/epb/enterprise-beans/[session or message-driven]/post-construct adds a post-construct lifecycle callback to the component.

Node Name Type Description
lifecycle-callback-method string Name of a class method that will be invoked after the component been initialized.

/epb/enterprise-beans/[session or message-driven]/pre-destroy adds a pre-destroy lifecycle callback to the component.

Node Name Type Description
lifecycle-callback-method string Name of a class methode that will be invoked before the class will be destroyed.

/epb/enterprise-beans/[session or message-driven]/epb-ref creates a reference to the remote or local business interface of the defined session bean in the naming directory in php:global/example/env/[epb-ref-name][Local or Remote]. This reference can be used by other components or for Dependency Injection purposes.

Node Name Type Description
description string A short description of the reference that will be created.
epb-ref-name string The name of the reference created in the naming directory.
epb-link string Name of referenced component. This name is by default the short class name or can be overwritten by the name attribute of the Stateless, Stateful or Singleton annotations.
lookup-name string Optionally to the epb-link this value contains the fully qualified name of the referenced component.
remote boolean If a value has been specified, a reference to the remote proxy will be created instead of a local one.

/epb/enterprise-beans/[session or message-driven]/res-ref creates a reference to the defined resource in the naming directory in php:global/example/env/[res-ref-name]. This reference can be used by other components or for Dependency Injection purposes.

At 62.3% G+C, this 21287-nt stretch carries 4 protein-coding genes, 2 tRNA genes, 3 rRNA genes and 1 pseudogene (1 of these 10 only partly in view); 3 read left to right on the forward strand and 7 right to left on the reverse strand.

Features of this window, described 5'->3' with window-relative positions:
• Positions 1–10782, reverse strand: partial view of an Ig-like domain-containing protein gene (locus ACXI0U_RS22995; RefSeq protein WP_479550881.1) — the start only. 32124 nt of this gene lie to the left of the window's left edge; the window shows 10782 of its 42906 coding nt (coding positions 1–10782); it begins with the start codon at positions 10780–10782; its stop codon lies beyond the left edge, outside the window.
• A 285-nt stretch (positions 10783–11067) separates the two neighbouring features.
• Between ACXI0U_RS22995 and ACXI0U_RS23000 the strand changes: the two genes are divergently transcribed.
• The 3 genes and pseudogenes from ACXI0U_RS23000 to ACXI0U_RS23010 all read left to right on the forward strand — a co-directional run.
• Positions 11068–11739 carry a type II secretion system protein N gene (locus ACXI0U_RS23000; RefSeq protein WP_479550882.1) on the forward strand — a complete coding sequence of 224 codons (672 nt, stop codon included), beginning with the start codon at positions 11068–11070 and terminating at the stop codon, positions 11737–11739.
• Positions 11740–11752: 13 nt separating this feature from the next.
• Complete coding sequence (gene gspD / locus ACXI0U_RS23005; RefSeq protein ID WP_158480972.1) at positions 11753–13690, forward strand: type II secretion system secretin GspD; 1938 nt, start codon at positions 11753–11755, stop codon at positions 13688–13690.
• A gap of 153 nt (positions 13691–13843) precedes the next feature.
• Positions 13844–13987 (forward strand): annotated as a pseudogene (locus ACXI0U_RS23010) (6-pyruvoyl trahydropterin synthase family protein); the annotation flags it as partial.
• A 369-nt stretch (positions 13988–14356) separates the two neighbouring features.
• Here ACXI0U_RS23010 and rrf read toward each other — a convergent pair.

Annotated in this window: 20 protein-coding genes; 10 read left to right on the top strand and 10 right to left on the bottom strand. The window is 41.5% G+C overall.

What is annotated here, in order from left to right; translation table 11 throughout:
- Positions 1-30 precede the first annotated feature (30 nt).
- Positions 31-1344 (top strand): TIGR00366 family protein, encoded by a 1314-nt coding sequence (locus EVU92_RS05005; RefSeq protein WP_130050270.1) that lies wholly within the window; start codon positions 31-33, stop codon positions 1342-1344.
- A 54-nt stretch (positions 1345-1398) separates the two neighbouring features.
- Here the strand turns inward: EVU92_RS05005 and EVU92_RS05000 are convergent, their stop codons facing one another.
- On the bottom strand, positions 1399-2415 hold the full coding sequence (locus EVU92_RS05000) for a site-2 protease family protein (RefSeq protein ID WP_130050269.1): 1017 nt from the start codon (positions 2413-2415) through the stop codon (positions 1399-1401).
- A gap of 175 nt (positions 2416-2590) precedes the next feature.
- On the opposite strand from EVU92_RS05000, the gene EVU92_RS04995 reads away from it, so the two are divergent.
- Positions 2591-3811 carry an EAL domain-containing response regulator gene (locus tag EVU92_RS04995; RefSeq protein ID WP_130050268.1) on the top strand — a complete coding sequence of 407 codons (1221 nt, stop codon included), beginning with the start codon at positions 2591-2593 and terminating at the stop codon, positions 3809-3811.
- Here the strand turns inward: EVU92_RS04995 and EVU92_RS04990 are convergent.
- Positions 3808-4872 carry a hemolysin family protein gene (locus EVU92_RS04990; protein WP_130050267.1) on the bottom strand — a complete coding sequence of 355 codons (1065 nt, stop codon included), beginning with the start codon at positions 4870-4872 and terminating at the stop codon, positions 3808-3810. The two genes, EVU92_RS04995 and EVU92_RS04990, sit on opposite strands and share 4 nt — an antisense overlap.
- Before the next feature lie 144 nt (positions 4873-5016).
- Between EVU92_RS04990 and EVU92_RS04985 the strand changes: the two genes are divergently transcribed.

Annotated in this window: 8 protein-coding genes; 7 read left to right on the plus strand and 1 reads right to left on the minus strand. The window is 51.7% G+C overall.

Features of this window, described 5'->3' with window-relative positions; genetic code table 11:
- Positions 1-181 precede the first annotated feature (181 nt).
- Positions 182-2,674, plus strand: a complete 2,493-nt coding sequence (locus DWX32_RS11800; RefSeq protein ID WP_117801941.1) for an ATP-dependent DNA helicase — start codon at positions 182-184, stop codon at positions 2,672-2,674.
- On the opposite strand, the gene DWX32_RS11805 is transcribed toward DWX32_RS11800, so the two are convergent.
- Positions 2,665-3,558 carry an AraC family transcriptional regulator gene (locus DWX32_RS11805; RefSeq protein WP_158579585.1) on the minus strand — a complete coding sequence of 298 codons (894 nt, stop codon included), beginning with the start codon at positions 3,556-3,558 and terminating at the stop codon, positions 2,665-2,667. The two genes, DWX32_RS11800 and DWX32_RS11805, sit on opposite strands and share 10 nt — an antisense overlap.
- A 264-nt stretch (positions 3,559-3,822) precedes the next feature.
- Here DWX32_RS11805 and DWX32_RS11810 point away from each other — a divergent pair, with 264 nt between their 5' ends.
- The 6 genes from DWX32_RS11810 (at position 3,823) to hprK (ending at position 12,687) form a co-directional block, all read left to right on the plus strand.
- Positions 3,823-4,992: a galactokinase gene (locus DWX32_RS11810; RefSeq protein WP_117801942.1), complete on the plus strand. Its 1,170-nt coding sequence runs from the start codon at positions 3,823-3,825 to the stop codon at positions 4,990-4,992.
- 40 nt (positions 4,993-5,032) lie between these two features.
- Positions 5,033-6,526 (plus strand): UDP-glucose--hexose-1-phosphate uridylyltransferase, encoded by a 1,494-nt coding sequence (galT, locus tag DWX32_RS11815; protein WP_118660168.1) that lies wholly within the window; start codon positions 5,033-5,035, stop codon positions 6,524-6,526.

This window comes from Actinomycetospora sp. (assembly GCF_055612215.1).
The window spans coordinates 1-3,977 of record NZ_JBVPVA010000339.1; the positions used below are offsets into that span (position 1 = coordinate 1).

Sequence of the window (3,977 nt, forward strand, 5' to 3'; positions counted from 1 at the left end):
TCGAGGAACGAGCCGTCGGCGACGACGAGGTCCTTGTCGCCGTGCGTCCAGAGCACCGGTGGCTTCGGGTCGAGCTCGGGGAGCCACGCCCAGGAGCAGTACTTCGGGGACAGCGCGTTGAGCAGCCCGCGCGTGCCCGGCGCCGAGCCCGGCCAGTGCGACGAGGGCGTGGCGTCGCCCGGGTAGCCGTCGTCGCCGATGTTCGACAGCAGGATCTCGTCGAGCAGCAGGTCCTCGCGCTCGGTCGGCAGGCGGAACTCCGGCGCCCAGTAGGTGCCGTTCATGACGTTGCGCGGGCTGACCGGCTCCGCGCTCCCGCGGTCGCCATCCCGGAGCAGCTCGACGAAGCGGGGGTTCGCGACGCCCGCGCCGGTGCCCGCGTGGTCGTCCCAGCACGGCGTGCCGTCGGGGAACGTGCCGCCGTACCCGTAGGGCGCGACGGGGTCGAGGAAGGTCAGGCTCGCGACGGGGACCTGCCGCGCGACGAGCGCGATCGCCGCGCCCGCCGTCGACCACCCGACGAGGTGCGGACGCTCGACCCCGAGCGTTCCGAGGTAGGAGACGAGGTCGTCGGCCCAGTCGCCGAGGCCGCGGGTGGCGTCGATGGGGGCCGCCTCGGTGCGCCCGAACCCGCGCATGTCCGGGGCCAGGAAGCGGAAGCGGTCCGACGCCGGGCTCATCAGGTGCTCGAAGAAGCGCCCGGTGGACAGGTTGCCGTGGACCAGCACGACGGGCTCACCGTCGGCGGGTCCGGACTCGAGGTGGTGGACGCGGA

Node Name Type Description
description string A short description of the reference that will be created.
res-ref-name string The name of the reference created in the naming directory.
res-ref-type string The name of the referenced ‘Persistence Unit`.

/epb/enterprise-beans/[session or message-driven]/persistence-unit-ref creates a reference to the defined Persistence Unit in the naming directory in php:global/example/env/[persistence-unit-ref-name]. This reference can be used by other components or for Dependency Injection purposes.

Node Name Type Description
description string A short description of the reference that will be created.
persistence-unit-ref-name string The name of the reference created in the naming directory.
persistence-unit-name string The type of the reference resource.

/epb/enterprise-beans/[session or message-driven]/[ebp-ref or res-ref or persistence-unit-ref]/injection-target injects the reference by either using the method or property defined. The class name is of interest, if there is a hierarchy and the target class has to be specified explictly.

Node Name Type Description
injection-target-class string The class we want to inject the reference.
injection-target-method string Use this method to inject the reference on runtime.
injection-target-property string Inject the reference to this property, whereas this node or injection-target-method can be specified.

Annotations are default values, whereas a deployment descriptor enables a developer or a system administrator to override values specified in annotations. So keep in mind, that a deployment descriptor will always override the values specified by annotations.